Bell Works in Holmdel — Courtesy: Somerset Development
By Joshua Burd
In a state that is undergoing sweeping changes to its economy and demographics, real estate leaders are gearing up to make sure that those changes are well-known to elected officials.
On Thursday, the New Jersey Builders Association will host a fundraiser to support its Builders Political Action Committee. It will do so at the high-profile Bell Works campus in Holmdel, seeking to gather industry members and public officials ahead of a November election in which voters will elect a new governor and in which all 120 legislative seats of are up for grabs.
The “Summer Send-Off” event comes “at a very critical point” for the Garden State, said Debra Tantleff, founding principal of Tantum Real Estate, meaning the NJBA has an obligation to its membership, governing bodies and residents “to really educate policymakers as to the larger trends that are happening in the marketplace.” Those include social and demographic trends tied to how people live, how they work and the types of communities in which they live.
As such, Tantleff said it’s important that public officials understand those dynamics, especially in the context of overlapping policy issues such as housing, land use and job creation.
“We have to make sure that are our legislators are aware of what those dynamics mean and how smart fiscal impact policy can benefit that,” said Tantleff, a member of the event’s host committee. “And we need to be able to craft and implement thoughtful economic policy that’s going to be able to sustain where some of these cycles and trends are going.”
With a constituency that includes homebuilders and professionals all types — from all corners of the state — she said the NJBA and the PAC have sought to be “the cohesive voice that tries to aggregate all of the policy issues and advocate on behalf of its larger membership.” The organization has honored some of the industry’s most accomplished executives during fundraisers in recent years, but Tantleff said this year will “take a tone on the event that (is) much more holistic of the industry at large.”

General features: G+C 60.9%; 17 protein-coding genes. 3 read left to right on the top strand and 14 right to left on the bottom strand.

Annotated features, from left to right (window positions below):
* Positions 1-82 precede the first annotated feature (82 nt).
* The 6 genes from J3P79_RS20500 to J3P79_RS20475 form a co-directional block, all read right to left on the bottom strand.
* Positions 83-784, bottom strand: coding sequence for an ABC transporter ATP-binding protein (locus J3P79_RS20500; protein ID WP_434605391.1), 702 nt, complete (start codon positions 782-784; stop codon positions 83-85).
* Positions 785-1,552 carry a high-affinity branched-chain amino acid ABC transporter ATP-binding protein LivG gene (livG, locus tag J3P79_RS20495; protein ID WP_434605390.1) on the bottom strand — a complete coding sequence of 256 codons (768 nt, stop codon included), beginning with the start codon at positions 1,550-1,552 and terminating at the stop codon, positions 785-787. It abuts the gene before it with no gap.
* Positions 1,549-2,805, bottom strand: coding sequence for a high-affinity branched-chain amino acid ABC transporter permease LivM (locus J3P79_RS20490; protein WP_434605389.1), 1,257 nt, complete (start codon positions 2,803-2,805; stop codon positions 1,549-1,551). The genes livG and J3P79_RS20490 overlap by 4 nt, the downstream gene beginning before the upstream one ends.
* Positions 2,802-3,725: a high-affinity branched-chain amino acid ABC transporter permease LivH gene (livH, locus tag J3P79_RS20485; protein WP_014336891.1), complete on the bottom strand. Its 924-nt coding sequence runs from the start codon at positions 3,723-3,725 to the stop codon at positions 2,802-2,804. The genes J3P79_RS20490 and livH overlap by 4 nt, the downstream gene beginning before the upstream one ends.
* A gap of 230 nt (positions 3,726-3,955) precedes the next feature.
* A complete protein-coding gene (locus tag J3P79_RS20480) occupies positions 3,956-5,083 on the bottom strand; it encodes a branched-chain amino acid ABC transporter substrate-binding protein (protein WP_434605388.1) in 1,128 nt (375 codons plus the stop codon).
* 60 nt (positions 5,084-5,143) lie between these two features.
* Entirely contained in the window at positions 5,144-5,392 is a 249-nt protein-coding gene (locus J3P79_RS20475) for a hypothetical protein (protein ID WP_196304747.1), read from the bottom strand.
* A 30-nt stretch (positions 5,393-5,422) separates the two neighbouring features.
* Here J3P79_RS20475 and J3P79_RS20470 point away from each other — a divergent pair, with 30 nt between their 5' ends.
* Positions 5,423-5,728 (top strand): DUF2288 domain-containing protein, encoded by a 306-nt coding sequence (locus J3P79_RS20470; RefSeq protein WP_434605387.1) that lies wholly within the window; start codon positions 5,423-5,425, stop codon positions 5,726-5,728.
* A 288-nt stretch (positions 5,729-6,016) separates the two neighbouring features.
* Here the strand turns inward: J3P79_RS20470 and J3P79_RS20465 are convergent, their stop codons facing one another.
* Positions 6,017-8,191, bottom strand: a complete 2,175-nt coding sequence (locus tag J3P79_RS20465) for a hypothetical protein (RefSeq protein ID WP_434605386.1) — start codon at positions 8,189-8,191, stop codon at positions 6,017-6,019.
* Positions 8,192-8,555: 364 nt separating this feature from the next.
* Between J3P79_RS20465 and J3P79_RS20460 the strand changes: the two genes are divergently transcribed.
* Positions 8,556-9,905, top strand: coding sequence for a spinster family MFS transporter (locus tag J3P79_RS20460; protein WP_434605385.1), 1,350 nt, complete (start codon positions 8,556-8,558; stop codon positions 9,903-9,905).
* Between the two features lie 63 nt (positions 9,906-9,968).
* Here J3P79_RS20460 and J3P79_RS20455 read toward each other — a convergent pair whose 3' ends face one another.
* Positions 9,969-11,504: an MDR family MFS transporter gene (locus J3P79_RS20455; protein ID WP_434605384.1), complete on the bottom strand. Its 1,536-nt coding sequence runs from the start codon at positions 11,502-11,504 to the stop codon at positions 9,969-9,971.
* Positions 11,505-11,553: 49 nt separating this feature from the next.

She added that, as developers have adapted to changes in the economy, the commercial and residential real estate sectors in New Jersey “are much more cohesive and blended than they’ve historically been.”
“It’s a wider audience today,” Tantleff said. “And it’s really important that even my colleagues in the real estate industry who have historically been more on the commercial side of the business understand the dynamics of what’s happening in the residential sector, because there is this symbiotic relationship.”
She said BPAC chose Holmdel as the venue because of its central location and its accessibility from a larger swath of the state. But “we also chose the venue because Bell Works is a good example of how suburbia is trying to grapple with the changes in our society both from a housing perspective and from a commercial perspective.”
Bell Works is the iconic former Bell Labs research campus, where Somerset Development has repositioned what was once the largest vacant office building in the country. The campus is now a hub of technology tenants and other firms that offers a mixed-used, urban-style environment within its 2 million-square-foot shell.
Meantime, Toll Brothers is now redeveloping the sprawling campus that surrounds the complex into more than 200 age-restricted townhomes and single-family homes.
The concept of mixed-use development is at the heart of many of the state’s most visible projects, making it all the more important for the PAC to convey to the Legislature that “the way people are working and the way people are living” are inextricably linked.
“And it’s not a chicken or the egg scenario,” Tantleff said. “There’s just a tremendous synergy in what’s happening in the changes of both of those sides of the market.”
The NJBA’s Summer Send-Off is slated for Thursday, Sept. 7, at Bell Works at 101 Crawfords Corner Road in Holmdel. For more information, visit the event website.